UK Living Costs Affecting Parents
UK households are facing the biggest income squeeze since the 1970’s – due to all the rising energy bills, fuel costs, and supermarket prices.
At Swycha, we wanted to understand how parents were feeling with shrinking budgets, so we completed a unique research study that interviewed 2000 parents in the UK. We asked parents exactly how the rising costs are impacting the way they financially support and raise their children. Though our research initially intended to assess how affordable buying new phones for children is at the moment, we uncovered just how financially difficult being a parent in 2022 has become.
This month, we interviewed 2000 parents in the UK with children aged 4 – 21.
3 in 4 UK parents (80%) said they are finding harder to financially support their children at the moment due to all the rising UK living costs.
- 45% of parents said yes – it’s getting more difficult to financially support my child
- 23% of parents said yes – and I fear it will get worse in the future
- 12% of parents said yes – but things will improve as I change my personal circumstances
- 20% of parents said no – financially supporting my children hasn’t really changed.
73% of parents say that raising children is more financially difficult right now compared to this time last year (due to the raising costs).
However, only 28% of parents believe that the aftermath of the COVID-19 pandemic (i.e., changing jobs, going back to the office) still impacts their finances as a parent.
We also asked parents to state what their biggest financial difficulties are at the moment.
In order of the most prevalent costs that are troubling parents, our research found these to be:
- Rising energy costs (gas and electric)
- Rising food process
- Rising fuel prices
- Finding money to give their children spending money
- Affording their children’s birthdays and Christmas’s
- Education costs (uniforms, lunches, sports clubs etc)
- Direct debits
- Parents finding money for own leisure
- Increasing NI contributions
70% of all parents in our study said the rising energy costs are troubling them. 64% of all parents said the increasing supermarket prices are affecting their approach to family shopping.
58% said the rising cost of petrol and diesel was a big concern. Interestingly, 42% of all parents said that finding money for upcoming birthday gifts will be an issue for them. 31% said paying direct debits for their children’s phone contract is also hard.
Because of the above, families are naturally having to make sacrifices.
In order of the most common sacrifices that parents in the UK are having to make, our research found these to be:
- Not going on holiday this year
- Cutting back on heating, electricity, or water
- Food shopping – switching supermarkets, switching home brands, no organic food
- Parents not buying clothes for themselves
- Limiting use of the car and choosing public transport (cutting back on fuel)
- Parents socialising with friends less (going for drinks etc)
- Meals out and takeaways
- Cancelling TV and streaming subscriptions (Disney+, Netflix, Spotify etc)
- Parents giving up or cutting back on personal hobbies (golf clubs etc)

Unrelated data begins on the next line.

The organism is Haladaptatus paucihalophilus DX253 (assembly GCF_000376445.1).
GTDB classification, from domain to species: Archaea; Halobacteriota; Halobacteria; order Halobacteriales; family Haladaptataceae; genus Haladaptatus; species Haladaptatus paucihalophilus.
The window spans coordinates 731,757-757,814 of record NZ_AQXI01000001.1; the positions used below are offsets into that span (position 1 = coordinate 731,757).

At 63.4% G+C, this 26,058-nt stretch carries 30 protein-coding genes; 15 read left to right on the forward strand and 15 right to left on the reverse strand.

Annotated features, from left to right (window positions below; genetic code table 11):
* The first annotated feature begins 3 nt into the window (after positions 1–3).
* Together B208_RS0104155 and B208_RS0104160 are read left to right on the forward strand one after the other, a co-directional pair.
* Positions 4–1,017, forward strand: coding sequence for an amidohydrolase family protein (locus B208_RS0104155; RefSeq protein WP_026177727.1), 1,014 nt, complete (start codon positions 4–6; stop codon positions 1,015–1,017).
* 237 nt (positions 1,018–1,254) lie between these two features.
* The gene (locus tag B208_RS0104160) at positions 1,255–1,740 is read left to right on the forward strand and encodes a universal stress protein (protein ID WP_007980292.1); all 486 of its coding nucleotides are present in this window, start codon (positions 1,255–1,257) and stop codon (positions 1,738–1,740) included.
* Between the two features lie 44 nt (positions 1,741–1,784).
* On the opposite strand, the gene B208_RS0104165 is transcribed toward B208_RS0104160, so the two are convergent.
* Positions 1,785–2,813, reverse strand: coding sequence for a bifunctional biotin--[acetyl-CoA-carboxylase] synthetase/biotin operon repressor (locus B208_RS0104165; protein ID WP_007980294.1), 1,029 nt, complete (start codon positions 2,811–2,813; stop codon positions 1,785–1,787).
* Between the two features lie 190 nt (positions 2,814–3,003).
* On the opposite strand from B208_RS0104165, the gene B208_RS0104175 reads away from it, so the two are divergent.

- Home improvements or buying a new house.
73% of parents say that financially raising children is more difficult right now compared to this time last year (due to the raising costs). However, only 28% of parents believe that the aftermath of the COVID-19 pandemic (i.e., changing jobs, having to go back to the office) still impacts their parents as a finance.
Parents and Affording New Phones for Children
We also uncovered a number of issues for parents in affording luxury items, particularly mobile phones, for their children.
- 44% of parents say that paying their children’s mobile phone contracts has become stressful due to rising essential living costs
- 31% of parents are currently paying more than £50 a month on their children’s phone (on top of their own bills)
- 43% of parents say they feel pressure to buy their children brand new technology products, such as a new phone or games console, for birthdays and Christmas despite growing financial difficulties.
48% of parents even say the financial cost of buying their children the exact mobile phone they want outweighs the emotional cost of disappointing them.
Parents are spending increasing amounts of money on their children’s phones – at a much younger age - which naturally, due to rising household bills, is becoming a difficult outlay.
- 36% of parents are paying over £200 upfront on their children’s brand-new mobile phone handset
- 73% of parents purchased a brand-new phone for their children in the last 2 years o 10 years, 7 months – is the average age a child is bought or gifted their first mobile phone in the UK
- 46% of children ask for a specific model of phone because they want to fit in with their peers
With budgets tightening, parents are looking for affordable options for their children – however only 30% of parents gift secondhand phones to their children. The rest their children buy brand new smartphones. Only 7% of parents choose to purchase refurbished mobile phones for their children. Refurbished phones tend to be more affordable then buying new handsets direct from networks such as Vodafone, or the Apple Store.